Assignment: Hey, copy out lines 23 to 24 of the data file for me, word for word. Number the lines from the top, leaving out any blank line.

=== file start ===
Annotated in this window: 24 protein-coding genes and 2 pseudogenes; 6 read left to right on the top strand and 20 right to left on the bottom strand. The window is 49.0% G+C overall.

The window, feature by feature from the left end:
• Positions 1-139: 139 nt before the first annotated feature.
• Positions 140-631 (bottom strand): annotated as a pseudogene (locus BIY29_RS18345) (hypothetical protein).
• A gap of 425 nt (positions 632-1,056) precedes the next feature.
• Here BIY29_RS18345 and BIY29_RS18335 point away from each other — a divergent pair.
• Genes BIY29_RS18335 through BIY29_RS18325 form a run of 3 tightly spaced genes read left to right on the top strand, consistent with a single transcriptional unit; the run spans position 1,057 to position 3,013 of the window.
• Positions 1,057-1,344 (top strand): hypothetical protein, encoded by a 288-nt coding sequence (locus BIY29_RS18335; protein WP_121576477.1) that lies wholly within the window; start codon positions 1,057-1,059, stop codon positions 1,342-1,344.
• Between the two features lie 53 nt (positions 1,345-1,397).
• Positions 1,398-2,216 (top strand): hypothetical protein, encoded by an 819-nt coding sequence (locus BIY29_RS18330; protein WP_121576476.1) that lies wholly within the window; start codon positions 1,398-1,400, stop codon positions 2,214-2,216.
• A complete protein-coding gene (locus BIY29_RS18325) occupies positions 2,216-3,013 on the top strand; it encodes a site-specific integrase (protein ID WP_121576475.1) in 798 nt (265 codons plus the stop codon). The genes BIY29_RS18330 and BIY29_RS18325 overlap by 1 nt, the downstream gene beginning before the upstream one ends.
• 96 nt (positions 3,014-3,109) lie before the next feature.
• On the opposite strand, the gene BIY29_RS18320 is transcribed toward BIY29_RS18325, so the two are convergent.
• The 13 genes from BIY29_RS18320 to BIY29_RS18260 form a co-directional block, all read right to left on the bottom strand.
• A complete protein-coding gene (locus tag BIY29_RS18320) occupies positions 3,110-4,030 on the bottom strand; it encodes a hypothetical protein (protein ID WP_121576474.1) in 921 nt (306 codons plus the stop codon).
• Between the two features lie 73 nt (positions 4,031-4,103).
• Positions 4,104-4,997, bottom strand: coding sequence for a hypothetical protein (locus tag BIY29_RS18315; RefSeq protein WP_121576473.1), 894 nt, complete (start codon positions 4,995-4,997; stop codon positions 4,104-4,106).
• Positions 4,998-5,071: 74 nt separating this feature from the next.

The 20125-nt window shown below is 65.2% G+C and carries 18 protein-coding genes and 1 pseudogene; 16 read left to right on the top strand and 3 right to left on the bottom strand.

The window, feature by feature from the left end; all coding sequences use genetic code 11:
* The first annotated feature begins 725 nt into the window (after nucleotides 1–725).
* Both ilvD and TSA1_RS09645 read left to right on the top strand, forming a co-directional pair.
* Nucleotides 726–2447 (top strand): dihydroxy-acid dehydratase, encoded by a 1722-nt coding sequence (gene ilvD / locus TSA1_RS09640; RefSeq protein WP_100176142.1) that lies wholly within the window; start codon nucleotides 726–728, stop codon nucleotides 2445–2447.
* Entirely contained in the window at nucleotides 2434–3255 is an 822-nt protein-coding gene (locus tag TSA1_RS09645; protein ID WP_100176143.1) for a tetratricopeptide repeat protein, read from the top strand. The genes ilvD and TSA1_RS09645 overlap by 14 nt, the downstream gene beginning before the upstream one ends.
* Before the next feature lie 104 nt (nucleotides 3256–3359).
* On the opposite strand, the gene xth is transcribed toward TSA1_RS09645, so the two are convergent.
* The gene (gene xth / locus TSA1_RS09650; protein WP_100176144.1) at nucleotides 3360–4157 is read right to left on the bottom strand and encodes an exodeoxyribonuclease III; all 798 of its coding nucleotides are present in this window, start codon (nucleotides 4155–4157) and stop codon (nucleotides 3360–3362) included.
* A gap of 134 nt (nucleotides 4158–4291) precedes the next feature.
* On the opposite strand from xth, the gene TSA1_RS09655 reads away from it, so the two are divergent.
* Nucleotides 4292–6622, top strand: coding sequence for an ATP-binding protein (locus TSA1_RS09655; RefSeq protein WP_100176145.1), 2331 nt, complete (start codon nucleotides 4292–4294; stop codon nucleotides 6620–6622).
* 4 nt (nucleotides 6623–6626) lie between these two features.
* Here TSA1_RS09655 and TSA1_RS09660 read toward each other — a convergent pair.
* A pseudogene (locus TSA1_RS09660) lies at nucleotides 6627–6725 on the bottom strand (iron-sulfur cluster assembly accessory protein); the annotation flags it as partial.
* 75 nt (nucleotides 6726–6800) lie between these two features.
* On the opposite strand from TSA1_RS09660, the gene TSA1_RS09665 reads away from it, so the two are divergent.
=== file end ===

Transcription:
* Nucleotides 726–2447 (top strand): dihydroxy-acid dehydratase, encoded by a 1722-nt coding sequence (gene ilvD / locus TSA1_RS09640; RefSeq protein WP_100176142.1) that lies wholly within the window; start codon nucleotides 726–728, stop codon nucleotides 2445–2447.
* Entirely contained in the window at nucleotides 2434–3255 is an 822-nt protein-coding gene (locus tag TSA1_RS09645; protein ID WP_100176143.1) for a tetratricopeptide repeat protein, read from the top strand. The genes ilvD and TSA1_RS09645 overlap by 14 nt, the downstream gene beginning before the upstream one ends.